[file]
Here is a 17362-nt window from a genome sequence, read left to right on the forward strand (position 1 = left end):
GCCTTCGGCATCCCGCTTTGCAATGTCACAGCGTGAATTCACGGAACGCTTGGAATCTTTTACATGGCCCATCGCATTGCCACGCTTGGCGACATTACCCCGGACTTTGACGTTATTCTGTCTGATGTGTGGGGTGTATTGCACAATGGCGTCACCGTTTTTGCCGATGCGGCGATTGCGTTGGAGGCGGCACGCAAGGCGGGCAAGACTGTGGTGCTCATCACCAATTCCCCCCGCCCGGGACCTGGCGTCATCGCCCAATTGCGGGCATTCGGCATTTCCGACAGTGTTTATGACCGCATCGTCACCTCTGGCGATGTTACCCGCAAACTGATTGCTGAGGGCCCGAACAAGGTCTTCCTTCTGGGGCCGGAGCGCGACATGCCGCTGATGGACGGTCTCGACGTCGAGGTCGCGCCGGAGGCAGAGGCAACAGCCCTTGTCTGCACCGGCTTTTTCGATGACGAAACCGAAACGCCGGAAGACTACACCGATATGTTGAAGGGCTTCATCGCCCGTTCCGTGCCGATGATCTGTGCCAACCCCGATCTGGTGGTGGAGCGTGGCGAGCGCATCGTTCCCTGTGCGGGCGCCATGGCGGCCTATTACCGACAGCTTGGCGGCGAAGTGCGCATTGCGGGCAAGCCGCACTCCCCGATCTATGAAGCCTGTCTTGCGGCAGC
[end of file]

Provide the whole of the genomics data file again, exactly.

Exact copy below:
Here is a 17362-nt window from a genome sequence, read left to right on the forward strand (position 1 = left end):
GCCTTCGGCATCCCGCTTTGCAATGTCACAGCGTGAATTCACGGAACGCTTGGAATCTTTTACATGGCCCATCGCATTGCCACGCTTGGCGACATTACCCCGGACTTTGACGTTATTCTGTCTGATGTGTGGGGTGTATTGCACAATGGCGTCACCGTTTTTGCCGATGCGGCGATTGCGTTGGAGGCGGCACGCAAGGCGGGCAAGACTGTGGTGCTCATCACCAATTCCCCCCGCCCGGGACCTGGCGTCATCGCCCAATTGCGGGCATTCGGCATTTCCGACAGTGTTTATGACCGCATCGTCACCTCTGGCGATGTTACCCGCAAACTGATTGCTGAGGGCCCGAACAAGGTCTTCCTTCTGGGGCCGGAGCGCGACATGCCGCTGATGGACGGTCTCGACGTCGAGGTCGCGCCGGAGGCAGAGGCAACAGCCCTTGTCTGCACCGGCTTTTTCGATGACGAAACCGAAACGCCGGAAGACTACACCGATATGTTGAAGGGCTTCATCGCCCGTTCCGTGCCGATGATCTGTGCCAACCCCGATCTGGTGGTGGAGCGTGGCGAGCGCATCGTTCCCTGTGCGGGCGCCATGGCGGCCTATTACCGACAGCTTGGCGGCGAAGTGCGCATTGCGGGCAAGCCGCACTCCCCGATCTATGAAGCCTGTCTTGCGGCAGC